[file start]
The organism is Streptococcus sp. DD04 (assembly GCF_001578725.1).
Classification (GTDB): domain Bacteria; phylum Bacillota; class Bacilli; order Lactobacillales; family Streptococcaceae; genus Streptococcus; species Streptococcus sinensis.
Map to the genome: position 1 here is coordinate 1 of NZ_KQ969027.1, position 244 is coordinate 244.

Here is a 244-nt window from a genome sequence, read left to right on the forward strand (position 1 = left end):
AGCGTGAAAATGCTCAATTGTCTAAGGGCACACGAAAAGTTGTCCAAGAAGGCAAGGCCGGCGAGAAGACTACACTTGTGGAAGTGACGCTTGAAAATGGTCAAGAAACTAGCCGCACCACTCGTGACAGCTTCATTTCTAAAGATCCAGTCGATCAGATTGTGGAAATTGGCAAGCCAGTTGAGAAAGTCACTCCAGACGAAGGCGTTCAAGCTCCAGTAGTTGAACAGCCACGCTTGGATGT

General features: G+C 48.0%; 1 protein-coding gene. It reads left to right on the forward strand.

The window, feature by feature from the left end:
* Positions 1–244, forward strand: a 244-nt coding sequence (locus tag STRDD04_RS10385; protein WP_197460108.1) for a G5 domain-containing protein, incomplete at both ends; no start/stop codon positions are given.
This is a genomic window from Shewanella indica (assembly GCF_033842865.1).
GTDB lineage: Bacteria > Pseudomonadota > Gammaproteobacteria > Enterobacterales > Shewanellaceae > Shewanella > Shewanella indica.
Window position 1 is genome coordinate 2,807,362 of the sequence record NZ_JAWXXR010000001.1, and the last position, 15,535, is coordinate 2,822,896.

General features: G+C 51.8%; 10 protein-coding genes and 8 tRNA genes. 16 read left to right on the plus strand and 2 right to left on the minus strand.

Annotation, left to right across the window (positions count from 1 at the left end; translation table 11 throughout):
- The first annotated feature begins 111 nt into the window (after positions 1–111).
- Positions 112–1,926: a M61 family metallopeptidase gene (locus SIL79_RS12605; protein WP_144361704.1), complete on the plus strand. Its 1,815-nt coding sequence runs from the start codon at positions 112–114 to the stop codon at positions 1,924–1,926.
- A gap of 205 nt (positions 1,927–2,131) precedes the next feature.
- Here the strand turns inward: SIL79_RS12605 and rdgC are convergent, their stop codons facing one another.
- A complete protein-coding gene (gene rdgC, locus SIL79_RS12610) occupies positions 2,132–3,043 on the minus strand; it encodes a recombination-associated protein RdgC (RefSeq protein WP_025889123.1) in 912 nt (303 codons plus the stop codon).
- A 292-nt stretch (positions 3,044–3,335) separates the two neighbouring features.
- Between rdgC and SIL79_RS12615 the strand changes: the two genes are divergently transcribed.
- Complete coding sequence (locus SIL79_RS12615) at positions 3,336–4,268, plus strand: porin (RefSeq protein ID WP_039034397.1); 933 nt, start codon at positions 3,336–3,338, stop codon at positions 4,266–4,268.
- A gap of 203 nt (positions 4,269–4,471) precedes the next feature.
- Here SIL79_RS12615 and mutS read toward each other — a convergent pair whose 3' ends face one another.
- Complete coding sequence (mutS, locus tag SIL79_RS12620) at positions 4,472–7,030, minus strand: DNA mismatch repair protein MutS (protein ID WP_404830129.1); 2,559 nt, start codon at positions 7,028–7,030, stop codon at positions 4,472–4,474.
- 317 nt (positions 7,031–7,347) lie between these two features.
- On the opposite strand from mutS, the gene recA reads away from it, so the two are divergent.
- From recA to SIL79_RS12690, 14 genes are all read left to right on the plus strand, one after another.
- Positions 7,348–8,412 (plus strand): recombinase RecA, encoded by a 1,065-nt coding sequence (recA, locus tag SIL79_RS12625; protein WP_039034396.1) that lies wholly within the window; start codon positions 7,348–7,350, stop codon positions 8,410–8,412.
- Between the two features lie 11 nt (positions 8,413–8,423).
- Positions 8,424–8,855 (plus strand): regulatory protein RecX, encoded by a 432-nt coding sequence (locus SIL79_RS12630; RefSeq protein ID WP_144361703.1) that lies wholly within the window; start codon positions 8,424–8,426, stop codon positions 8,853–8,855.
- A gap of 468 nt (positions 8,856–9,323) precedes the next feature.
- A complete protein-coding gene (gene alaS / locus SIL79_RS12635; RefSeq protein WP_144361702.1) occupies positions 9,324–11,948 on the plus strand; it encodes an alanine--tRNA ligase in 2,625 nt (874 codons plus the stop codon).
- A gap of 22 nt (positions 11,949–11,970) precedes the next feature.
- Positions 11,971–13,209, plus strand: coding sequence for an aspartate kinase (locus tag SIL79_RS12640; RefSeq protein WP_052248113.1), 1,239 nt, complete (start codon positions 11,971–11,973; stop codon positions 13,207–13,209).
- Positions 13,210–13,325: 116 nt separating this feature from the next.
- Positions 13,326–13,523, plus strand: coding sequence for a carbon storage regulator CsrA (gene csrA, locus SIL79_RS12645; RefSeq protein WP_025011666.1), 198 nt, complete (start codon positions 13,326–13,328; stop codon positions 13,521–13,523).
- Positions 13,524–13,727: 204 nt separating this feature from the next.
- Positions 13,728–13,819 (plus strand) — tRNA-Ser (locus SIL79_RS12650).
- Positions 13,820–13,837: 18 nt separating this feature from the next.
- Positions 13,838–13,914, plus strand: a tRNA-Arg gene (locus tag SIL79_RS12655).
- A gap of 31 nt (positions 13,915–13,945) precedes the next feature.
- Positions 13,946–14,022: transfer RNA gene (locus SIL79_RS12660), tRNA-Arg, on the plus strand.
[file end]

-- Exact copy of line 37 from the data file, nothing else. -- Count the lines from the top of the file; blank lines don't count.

- Positions 13,524–13,727: 204 nt separating this feature from the next.